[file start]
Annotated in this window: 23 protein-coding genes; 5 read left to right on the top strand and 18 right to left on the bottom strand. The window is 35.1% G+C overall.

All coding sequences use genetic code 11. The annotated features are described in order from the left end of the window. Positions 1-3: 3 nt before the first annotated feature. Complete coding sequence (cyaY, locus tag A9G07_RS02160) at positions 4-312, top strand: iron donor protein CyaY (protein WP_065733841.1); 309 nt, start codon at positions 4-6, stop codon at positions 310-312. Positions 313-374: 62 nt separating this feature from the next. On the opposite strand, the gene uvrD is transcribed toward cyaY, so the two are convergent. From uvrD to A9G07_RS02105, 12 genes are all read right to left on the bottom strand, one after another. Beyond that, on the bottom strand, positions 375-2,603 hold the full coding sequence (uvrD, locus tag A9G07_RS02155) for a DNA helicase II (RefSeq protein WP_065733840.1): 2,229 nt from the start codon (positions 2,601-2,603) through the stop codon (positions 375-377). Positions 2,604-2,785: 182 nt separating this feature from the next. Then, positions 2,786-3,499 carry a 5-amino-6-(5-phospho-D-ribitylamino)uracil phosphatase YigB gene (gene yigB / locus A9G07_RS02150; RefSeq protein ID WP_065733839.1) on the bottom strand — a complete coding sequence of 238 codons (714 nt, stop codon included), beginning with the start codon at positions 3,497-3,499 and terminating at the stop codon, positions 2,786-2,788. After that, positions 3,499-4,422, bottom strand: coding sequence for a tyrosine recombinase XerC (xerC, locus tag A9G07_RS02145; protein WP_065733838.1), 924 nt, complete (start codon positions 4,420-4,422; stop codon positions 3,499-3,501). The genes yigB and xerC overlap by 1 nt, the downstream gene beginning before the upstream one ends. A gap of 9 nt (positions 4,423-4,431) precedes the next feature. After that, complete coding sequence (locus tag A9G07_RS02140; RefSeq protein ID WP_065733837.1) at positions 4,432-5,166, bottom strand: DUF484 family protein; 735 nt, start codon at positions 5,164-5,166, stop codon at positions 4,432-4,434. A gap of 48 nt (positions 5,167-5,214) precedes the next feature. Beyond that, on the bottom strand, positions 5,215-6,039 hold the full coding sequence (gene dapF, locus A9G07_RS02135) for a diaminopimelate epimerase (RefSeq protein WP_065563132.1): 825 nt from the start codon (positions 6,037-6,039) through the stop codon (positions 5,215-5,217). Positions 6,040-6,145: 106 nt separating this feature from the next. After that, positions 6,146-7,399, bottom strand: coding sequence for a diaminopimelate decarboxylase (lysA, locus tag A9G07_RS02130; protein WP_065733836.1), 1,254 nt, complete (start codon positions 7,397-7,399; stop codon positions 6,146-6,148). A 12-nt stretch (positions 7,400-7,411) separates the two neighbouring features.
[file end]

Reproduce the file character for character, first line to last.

Annotated in this window: 23 protein-coding genes; 5 read left to right on the top strand and 18 right to left on the bottom strand. The window is 35.1% G+C overall.

All coding sequences use genetic code 11. The annotated features are described in order from the left end of the window. Positions 1-3: 3 nt before the first annotated feature. Complete coding sequence (cyaY, locus tag A9G07_RS02160) at positions 4-312, top strand: iron donor protein CyaY (protein WP_065733841.1); 309 nt, start codon at positions 4-6, stop codon at positions 310-312. Positions 313-374: 62 nt separating this feature from the next. On the opposite strand, the gene uvrD is transcribed toward cyaY, so the two are convergent. From uvrD to A9G07_RS02105, 12 genes are all read right to left on the bottom strand, one after another. Beyond that, on the bottom strand, positions 375-2,603 hold the full coding sequence (uvrD, locus tag A9G07_RS02155) for a DNA helicase II (RefSeq protein WP_065733840.1): 2,229 nt from the start codon (positions 2,601-2,603) through the stop codon (positions 375-377). Positions 2,604-2,785: 182 nt separating this feature from the next. Then, positions 2,786-3,499 carry a 5-amino-6-(5-phospho-D-ribitylamino)uracil phosphatase YigB gene (gene yigB / locus A9G07_RS02150; RefSeq protein ID WP_065733839.1) on the bottom strand — a complete coding sequence of 238 codons (714 nt, stop codon included), beginning with the start codon at positions 3,497-3,499 and terminating at the stop codon, positions 2,786-2,788. After that, positions 3,499-4,422, bottom strand: coding sequence for a tyrosine recombinase XerC (xerC, locus tag A9G07_RS02145; protein WP_065733838.1), 924 nt, complete (start codon positions 4,420-4,422; stop codon positions 3,499-3,501). The genes yigB and xerC overlap by 1 nt, the downstream gene beginning before the upstream one ends. A gap of 9 nt (positions 4,423-4,431) precedes the next feature. After that, complete coding sequence (locus tag A9G07_RS02140; RefSeq protein ID WP_065733837.1) at positions 4,432-5,166, bottom strand: DUF484 family protein; 735 nt, start codon at positions 5,164-5,166, stop codon at positions 4,432-4,434. A gap of 48 nt (positions 5,167-5,214) precedes the next feature. Beyond that, on the bottom strand, positions 5,215-6,039 hold the full coding sequence (gene dapF, locus A9G07_RS02135) for a diaminopimelate epimerase (RefSeq protein WP_065563132.1): 825 nt from the start codon (positions 6,037-6,039) through the stop codon (positions 5,215-5,217). Positions 6,040-6,145: 106 nt separating this feature from the next. After that, positions 6,146-7,399, bottom strand: coding sequence for a diaminopimelate decarboxylase (lysA, locus tag A9G07_RS02130; protein WP_065733836.1), 1,254 nt, complete (start codon positions 7,397-7,399; stop codon positions 6,146-6,148). A 12-nt stretch (positions 7,400-7,411) separates the two neighbouring features.